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The New Zealand Railways Magazine, Volume 13, Issue 2 (May 2, 1938.)

The Twain Do Meet

The Twain Do Meet.

Woburn merges into Moera (which must not be pronounced “Mo-ee-ra,” with accent on the “ee”). There is a line of division, but who could pick it? Such a line may be like Euclid's “length without breadth” or Euclid's “position without magnitude.” So Woburn is more or less Moera, and Moera is more or less Woburn.

“Beauty Doctors” have been busy with the Waiwetu stream. Some of the new Government houses are on the right.

“Beauty Doctors” have been busy with the Waiwetu stream. Some of the new Government houses are on the right.

Yet the streets of Moera have some distinctiveness, due to a town-planner. They curve about, and in and out, in a manner which rather fascinates a stranger, for he may wonder now and then whether he is going or coming. It is a plan which should promote sobriety, for one could well imagine a fuddled and muddled inebriate doddering and dithering for hours in the maze at midnight.

Together, Woburn and Moera have between 6000 and 7000 residents. In that locality the Government built more than 300 houses a dozen years ago. Later on, the Railways Department provided welcome help in home-making. It bought a large area of farmland, which it subdivided for dwellings. To-day the hand of the Government is again busy in the building of many houses in this locality.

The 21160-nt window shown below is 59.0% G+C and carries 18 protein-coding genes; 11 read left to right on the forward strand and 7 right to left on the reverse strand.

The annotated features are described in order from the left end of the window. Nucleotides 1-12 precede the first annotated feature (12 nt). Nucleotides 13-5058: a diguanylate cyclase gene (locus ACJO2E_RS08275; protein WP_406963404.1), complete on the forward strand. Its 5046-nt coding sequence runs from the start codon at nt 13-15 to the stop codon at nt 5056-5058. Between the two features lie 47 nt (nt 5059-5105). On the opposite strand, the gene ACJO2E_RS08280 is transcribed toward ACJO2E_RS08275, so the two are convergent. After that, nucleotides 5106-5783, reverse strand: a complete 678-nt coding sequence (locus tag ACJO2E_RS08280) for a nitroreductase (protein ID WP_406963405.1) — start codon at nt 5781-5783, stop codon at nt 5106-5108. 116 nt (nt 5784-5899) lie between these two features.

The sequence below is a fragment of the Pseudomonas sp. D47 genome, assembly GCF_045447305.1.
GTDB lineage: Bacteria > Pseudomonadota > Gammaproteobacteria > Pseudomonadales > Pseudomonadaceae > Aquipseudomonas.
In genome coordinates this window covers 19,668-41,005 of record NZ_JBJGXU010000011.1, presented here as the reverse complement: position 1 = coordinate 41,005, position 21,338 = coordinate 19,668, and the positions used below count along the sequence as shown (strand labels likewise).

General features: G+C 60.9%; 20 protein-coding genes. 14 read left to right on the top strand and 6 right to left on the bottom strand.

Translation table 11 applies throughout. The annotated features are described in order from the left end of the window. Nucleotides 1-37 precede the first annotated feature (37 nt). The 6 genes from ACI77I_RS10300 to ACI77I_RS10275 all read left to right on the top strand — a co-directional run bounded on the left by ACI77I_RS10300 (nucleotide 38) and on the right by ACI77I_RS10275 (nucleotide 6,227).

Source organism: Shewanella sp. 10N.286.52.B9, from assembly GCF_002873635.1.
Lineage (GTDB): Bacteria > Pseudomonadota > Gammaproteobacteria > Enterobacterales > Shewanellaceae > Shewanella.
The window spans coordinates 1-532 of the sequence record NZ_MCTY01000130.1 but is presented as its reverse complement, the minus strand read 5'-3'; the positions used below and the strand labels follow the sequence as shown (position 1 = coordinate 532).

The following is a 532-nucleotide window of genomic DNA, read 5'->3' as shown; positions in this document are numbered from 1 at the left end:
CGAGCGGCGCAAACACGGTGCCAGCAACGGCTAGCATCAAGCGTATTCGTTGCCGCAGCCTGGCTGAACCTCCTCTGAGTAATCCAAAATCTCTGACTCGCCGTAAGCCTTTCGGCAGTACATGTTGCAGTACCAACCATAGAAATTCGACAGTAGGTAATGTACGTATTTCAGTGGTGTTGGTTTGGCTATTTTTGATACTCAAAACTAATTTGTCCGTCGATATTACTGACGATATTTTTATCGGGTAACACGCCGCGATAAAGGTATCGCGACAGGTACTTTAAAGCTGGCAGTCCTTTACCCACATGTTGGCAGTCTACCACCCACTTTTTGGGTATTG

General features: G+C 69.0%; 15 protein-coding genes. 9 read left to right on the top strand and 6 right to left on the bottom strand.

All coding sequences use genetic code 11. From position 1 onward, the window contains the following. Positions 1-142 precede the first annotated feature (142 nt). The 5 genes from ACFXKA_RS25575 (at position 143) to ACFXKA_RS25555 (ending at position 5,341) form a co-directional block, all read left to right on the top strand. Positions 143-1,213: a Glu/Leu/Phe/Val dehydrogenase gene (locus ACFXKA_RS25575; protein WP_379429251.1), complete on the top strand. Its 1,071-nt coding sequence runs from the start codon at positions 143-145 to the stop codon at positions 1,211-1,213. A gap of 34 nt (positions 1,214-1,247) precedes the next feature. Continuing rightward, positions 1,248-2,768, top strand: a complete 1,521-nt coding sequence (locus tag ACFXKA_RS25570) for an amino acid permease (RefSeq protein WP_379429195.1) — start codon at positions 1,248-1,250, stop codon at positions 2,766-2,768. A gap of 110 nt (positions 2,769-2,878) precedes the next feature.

Several streets have their wide footpaths planted with pohutukawas, which are already old enough to flash their crimson sprays in mid-summer. What a noble spread they will make as the years go on!

In another part of the Lower Hutt are streets which bear the names of native trees—Kowhai, Ngaio and others —and do not bear them in vain, for each road has its own lines of distinctive trees. Could there be a better way of showing a helpful interest in native trees? Evidently the residents take a pride in those tree-planted streets which are a joy to wayfarers, on foot or in vehicles.